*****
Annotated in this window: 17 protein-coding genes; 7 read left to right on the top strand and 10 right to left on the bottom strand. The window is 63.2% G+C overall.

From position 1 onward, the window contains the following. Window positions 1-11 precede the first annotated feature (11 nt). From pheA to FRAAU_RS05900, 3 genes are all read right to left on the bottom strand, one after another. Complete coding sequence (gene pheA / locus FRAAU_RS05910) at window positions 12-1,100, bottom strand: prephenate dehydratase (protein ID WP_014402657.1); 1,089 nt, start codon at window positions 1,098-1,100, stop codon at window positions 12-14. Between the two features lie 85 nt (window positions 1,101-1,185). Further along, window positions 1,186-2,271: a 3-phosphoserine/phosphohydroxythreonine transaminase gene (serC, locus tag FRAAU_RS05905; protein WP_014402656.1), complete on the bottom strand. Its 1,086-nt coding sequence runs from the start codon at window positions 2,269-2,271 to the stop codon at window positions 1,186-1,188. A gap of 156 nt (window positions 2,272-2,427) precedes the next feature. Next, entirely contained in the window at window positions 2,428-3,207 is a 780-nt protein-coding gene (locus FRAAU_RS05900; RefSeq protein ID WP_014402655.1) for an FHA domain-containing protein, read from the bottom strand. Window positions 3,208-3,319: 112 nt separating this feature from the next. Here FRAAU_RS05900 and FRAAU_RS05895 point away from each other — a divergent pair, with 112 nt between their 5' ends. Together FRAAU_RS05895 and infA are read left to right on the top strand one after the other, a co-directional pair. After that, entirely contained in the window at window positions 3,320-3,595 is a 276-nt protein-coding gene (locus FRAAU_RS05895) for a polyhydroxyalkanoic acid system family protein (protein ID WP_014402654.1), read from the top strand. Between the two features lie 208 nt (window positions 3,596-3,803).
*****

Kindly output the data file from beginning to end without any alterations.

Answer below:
Annotated in this window: 17 protein-coding genes; 7 read left to right on the top strand and 10 right to left on the bottom strand. The window is 63.2% G+C overall.

From position 1 onward, the window contains the following. Window positions 1-11 precede the first annotated feature (11 nt). From pheA to FRAAU_RS05900, 3 genes are all read right to left on the bottom strand, one after another. Complete coding sequence (gene pheA / locus FRAAU_RS05910) at window positions 12-1,100, bottom strand: prephenate dehydratase (protein ID WP_014402657.1); 1,089 nt, start codon at window positions 1,098-1,100, stop codon at window positions 12-14. Between the two features lie 85 nt (window positions 1,101-1,185). Further along, window positions 1,186-2,271: a 3-phosphoserine/phosphohydroxythreonine transaminase gene (serC, locus tag FRAAU_RS05905; protein WP_014402656.1), complete on the bottom strand. Its 1,086-nt coding sequence runs from the start codon at window positions 2,269-2,271 to the stop codon at window positions 1,186-1,188. A gap of 156 nt (window positions 2,272-2,427) precedes the next feature. Next, entirely contained in the window at window positions 2,428-3,207 is a 780-nt protein-coding gene (locus FRAAU_RS05900; RefSeq protein ID WP_014402655.1) for an FHA domain-containing protein, read from the bottom strand. Window positions 3,208-3,319: 112 nt separating this feature from the next. Here FRAAU_RS05900 and FRAAU_RS05895 point away from each other — a divergent pair, with 112 nt between their 5' ends. Together FRAAU_RS05895 and infA are read left to right on the top strand one after the other, a co-directional pair. After that, entirely contained in the window at window positions 3,320-3,595 is a 276-nt protein-coding gene (locus FRAAU_RS05895) for a polyhydroxyalkanoic acid system family protein (protein ID WP_014402654.1), read from the top strand. Between the two features lie 208 nt (window positions 3,596-3,803).